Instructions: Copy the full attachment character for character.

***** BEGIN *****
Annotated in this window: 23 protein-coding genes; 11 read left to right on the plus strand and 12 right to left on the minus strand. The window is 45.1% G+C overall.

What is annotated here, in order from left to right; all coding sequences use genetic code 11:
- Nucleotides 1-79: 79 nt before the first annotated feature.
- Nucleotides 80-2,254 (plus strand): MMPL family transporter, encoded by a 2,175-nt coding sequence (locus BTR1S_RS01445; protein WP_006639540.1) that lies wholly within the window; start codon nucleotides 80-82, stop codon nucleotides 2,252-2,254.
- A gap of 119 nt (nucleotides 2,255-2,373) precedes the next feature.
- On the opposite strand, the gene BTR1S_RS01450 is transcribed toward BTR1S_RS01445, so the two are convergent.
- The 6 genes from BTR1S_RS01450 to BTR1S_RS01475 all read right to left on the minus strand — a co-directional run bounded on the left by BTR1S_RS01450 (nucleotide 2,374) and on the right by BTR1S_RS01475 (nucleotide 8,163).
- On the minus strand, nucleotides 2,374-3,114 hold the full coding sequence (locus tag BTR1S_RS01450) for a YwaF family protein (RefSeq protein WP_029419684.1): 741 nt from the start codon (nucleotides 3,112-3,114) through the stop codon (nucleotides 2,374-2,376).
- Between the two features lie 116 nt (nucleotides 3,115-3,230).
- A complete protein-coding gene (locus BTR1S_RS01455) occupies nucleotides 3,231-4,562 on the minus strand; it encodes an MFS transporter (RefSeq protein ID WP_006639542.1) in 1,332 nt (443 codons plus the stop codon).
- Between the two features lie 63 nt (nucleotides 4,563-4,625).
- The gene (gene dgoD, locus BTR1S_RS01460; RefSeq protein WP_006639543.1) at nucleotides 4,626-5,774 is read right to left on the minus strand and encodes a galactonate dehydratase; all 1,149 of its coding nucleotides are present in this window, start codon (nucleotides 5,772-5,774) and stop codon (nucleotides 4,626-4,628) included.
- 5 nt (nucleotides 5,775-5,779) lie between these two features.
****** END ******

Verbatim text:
Annotated in this window: 23 protein-coding genes; 11 read left to right on the plus strand and 12 right to left on the minus strand. The window is 45.1% G+C overall.

What is annotated here, in order from left to right; all coding sequences use genetic code 11:
- Nucleotides 1-79: 79 nt before the first annotated feature.
- Nucleotides 80-2,254 (plus strand): MMPL family transporter, encoded by a 2,175-nt coding sequence (locus BTR1S_RS01445; protein WP_006639540.1) that lies wholly within the window; start codon nucleotides 80-82, stop codon nucleotides 2,252-2,254.
- A gap of 119 nt (nucleotides 2,255-2,373) precedes the next feature.
- On the opposite strand, the gene BTR1S_RS01450 is transcribed toward BTR1S_RS01445, so the two are convergent.
- The 6 genes from BTR1S_RS01450 to BTR1S_RS01475 all read right to left on the minus strand — a co-directional run bounded on the left by BTR1S_RS01450 (nucleotide 2,374) and on the right by BTR1S_RS01475 (nucleotide 8,163).
- On the minus strand, nucleotides 2,374-3,114 hold the full coding sequence (locus tag BTR1S_RS01450) for a YwaF family protein (RefSeq protein WP_029419684.1): 741 nt from the start codon (nucleotides 3,112-3,114) through the stop codon (nucleotides 2,374-2,376).
- Between the two features lie 116 nt (nucleotides 3,115-3,230).
- A complete protein-coding gene (locus BTR1S_RS01455) occupies nucleotides 3,231-4,562 on the minus strand; it encodes an MFS transporter (RefSeq protein ID WP_006639542.1) in 1,332 nt (443 codons plus the stop codon).
- Between the two features lie 63 nt (nucleotides 4,563-4,625).
- The gene (gene dgoD, locus BTR1S_RS01460; RefSeq protein WP_006639543.1) at nucleotides 4,626-5,774 is read right to left on the minus strand and encodes a galactonate dehydratase; all 1,149 of its coding nucleotides are present in this window, start codon (nucleotides 5,772-5,774) and stop codon (nucleotides 4,626-4,628) included.
- 5 nt (nucleotides 5,775-5,779) lie between these two features.